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Atomic Force Microscopy - AFM

Atomic force microscopy is a method of sample surface topography imaging. The topography image is observed by means of forces between a sharp AFM tip and the sample surface atoms in the order of nano Newtons.

Through microfabrication technology nano sized needles (tips) are placed at the end of Si springs and are used as force sensors. AFM systems also have laser subsystems. The laser beam is focused at the tip edge and the deflection of the beam can be measured with a photodetector. When the tip scans the sample surface, the force between surface atoms and tip is kept constant by using a feedback system. The measured tip movement gives the surface topography image of the sample.

AFM systems have different application areas that depend on material properties, e.g., abrasion, monolayer formation, magnetic properties, surface roughness… Electrochemical scans can also be carried out on a nano scale to study corrosion mechanisms, mono layer formation, initiation hotspots… Analysis techniques such as AES (Auger electron spectroscopy), FE-SEM (field emission scanning electron microscopy), SE (spectroscopic ellipsometry)… also available in our department, are recommended to obtain complementary information for certain samples.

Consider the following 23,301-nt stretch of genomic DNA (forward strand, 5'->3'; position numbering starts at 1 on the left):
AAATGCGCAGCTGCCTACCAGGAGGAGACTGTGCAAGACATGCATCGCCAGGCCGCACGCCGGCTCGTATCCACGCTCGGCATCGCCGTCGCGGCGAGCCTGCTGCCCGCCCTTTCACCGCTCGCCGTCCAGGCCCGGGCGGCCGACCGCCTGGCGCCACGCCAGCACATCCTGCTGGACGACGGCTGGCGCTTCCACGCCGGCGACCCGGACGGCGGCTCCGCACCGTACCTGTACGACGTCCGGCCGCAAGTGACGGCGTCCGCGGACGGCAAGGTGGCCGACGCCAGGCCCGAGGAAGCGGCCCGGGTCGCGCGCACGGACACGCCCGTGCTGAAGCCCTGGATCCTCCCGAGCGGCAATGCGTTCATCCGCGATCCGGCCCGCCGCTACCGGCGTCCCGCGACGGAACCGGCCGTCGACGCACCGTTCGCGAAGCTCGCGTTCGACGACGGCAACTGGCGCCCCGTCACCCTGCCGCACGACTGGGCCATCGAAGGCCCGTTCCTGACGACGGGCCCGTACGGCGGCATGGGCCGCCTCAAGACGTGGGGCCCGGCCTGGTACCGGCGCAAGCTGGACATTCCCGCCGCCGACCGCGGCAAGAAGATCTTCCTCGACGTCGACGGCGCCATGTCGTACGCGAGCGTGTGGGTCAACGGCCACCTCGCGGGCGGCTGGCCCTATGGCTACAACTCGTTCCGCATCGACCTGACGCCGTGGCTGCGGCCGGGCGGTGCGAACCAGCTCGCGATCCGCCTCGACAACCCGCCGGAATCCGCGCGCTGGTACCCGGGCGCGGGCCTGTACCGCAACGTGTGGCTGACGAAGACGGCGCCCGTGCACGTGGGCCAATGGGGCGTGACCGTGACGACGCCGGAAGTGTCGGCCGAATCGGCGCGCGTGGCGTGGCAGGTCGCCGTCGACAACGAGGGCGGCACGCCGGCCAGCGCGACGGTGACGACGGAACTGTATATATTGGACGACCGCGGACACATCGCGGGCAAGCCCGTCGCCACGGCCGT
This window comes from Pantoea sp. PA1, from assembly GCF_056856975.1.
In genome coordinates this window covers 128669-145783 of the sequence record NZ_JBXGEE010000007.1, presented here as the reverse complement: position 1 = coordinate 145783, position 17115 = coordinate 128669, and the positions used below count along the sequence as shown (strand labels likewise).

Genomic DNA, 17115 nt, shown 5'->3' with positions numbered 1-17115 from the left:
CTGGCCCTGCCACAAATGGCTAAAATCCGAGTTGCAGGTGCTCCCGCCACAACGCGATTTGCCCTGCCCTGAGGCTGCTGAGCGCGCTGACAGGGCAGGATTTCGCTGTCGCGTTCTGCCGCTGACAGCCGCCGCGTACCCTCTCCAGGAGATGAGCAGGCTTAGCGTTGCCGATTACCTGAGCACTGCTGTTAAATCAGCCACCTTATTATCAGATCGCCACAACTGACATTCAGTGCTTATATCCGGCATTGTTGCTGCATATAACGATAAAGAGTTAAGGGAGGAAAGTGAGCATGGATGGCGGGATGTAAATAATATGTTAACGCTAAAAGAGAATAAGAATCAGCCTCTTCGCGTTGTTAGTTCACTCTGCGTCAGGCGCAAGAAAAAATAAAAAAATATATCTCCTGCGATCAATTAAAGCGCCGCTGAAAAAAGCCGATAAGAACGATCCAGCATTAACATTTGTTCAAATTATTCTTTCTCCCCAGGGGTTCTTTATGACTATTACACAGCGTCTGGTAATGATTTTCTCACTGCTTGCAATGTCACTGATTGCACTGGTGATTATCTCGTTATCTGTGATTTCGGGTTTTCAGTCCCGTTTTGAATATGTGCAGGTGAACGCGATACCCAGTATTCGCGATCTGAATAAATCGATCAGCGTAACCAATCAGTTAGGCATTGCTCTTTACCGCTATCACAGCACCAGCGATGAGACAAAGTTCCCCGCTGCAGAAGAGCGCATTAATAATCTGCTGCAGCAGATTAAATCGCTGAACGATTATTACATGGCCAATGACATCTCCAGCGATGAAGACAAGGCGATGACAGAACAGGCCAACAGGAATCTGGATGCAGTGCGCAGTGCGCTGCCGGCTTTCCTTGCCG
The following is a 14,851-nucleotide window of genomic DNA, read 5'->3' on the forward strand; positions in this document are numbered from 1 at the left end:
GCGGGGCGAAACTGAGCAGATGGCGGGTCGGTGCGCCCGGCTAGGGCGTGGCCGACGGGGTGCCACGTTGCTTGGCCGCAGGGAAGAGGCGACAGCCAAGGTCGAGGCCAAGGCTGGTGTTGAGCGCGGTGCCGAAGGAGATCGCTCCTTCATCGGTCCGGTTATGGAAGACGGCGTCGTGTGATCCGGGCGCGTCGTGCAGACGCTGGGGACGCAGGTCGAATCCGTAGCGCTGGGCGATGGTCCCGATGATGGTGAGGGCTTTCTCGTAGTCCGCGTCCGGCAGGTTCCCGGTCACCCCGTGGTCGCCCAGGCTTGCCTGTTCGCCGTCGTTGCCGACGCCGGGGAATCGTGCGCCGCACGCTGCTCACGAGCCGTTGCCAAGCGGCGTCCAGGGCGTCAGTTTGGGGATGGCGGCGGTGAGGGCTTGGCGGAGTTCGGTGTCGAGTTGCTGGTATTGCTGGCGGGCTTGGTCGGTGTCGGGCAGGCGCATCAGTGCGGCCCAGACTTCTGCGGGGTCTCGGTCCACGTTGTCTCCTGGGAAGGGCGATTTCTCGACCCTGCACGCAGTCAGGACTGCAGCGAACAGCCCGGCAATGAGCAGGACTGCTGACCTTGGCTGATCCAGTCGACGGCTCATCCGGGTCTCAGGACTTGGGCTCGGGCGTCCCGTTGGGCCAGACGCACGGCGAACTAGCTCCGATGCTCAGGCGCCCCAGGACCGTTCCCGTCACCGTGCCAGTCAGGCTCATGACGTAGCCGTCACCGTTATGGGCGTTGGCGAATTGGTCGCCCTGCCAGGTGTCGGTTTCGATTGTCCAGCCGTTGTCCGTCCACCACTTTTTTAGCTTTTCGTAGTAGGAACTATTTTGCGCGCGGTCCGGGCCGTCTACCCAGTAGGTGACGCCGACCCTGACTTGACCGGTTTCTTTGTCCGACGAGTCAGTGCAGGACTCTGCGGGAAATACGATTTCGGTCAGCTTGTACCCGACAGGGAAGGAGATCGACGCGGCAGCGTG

Instrumentation @ SURF:


  • Park AFM XE-100
  • Veeco CPII

With those two instruments, following techniques can be performed:
  • surface topography:
    • contact mode;
    • non-contact mode;
    • tapping mode;
    • scanning tunnelling microscopy - STM;
    • local potential mappings:
    • scanning Kelvin probe force microscopy - SKP/FM.
SKP/FM measurements are performed to identify intermetallic phases formed in hot dip coatings on steel. This technique allows to obtain simultaneously potential and topography mappings in non-contact mode regime. As result, electrochemical characterisation concerning the nobility of the different phases can be related with topography data.

Sample requisites:
  • samples should be flat;
  • sample preparation is very simple and the whole process is non-destructive (except in the case of in-situ measurements);
  • particularly for SKP/FM measurements, very flat samples are required as well as an electrical connection between the sample and the sample holder.

Examples of previous or on-going case studies:
  • formation of self-assembling monolayers on Al;
  • intermetallics characterisation on metallic coated steel;
  • passivation layer initiation hotspots;
  • pretreatment effects on different metals…

In the figure below an example of a potential and topography mapping is shown in an aluminium coating on steel. It can be observed that although topography shows not many differences in height, the potential mapping indicates that the brighter zones are more noble than the surrounding aluminium matrix.